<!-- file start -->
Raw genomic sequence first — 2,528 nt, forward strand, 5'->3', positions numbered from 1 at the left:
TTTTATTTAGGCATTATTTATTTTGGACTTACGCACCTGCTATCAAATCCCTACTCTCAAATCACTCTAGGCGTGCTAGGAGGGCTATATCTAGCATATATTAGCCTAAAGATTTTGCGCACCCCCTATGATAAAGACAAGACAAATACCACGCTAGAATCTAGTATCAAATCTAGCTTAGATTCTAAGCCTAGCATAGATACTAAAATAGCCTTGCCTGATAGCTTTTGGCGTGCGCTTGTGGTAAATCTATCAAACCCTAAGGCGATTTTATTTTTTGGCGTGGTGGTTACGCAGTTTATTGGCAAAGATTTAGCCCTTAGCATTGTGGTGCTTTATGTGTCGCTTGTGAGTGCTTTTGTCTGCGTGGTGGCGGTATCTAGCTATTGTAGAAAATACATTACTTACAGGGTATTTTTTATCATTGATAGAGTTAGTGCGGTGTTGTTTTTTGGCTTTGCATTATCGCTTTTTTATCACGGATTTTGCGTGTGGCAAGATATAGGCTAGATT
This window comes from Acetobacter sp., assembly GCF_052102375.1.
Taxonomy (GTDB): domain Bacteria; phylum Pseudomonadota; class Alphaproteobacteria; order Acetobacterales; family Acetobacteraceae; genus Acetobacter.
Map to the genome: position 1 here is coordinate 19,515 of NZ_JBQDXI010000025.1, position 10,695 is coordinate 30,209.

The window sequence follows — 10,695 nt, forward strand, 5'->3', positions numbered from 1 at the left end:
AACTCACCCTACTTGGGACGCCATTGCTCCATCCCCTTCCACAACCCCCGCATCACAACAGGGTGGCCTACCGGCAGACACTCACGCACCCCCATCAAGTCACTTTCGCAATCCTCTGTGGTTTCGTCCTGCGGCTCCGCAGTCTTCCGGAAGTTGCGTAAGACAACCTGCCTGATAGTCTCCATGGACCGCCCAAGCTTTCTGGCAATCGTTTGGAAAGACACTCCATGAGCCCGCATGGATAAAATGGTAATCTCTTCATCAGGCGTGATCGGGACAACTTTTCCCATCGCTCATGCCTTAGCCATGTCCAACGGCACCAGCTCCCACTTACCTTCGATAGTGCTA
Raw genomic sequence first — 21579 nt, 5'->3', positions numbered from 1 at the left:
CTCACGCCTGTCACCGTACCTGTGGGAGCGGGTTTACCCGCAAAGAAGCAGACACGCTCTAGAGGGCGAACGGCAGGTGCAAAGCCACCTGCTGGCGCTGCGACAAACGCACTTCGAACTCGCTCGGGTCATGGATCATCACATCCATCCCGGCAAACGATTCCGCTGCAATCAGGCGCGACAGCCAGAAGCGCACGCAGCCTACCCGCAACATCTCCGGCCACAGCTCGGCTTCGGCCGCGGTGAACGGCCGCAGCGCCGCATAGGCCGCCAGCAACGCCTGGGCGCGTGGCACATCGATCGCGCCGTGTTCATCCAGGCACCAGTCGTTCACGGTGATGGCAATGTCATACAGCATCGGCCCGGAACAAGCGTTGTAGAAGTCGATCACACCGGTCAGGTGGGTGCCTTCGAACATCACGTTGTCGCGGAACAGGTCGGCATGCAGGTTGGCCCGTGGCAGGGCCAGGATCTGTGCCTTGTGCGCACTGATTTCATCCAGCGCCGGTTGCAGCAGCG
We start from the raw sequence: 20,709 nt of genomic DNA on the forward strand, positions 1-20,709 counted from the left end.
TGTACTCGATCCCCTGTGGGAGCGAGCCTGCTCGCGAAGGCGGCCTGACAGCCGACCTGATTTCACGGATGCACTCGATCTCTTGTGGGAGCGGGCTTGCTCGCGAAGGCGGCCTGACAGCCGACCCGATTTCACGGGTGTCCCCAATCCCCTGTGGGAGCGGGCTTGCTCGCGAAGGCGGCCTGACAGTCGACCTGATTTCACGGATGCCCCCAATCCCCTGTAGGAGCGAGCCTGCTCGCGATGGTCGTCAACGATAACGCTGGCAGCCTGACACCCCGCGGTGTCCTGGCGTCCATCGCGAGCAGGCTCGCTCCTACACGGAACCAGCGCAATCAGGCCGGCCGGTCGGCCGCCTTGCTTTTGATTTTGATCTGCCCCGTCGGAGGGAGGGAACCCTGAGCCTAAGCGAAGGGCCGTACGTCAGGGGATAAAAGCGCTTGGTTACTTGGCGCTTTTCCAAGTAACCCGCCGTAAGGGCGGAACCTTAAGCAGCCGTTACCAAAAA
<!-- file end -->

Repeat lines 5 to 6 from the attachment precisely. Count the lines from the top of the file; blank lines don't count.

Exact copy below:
Map to the genome: position 1 here is coordinate 19,515 of NZ_JBQDXI010000025.1, position 10,695 is coordinate 30,209.

The window sequence follows — 10,695 nt, forward strand, 5'->3', positions numbered from 1 at the left end: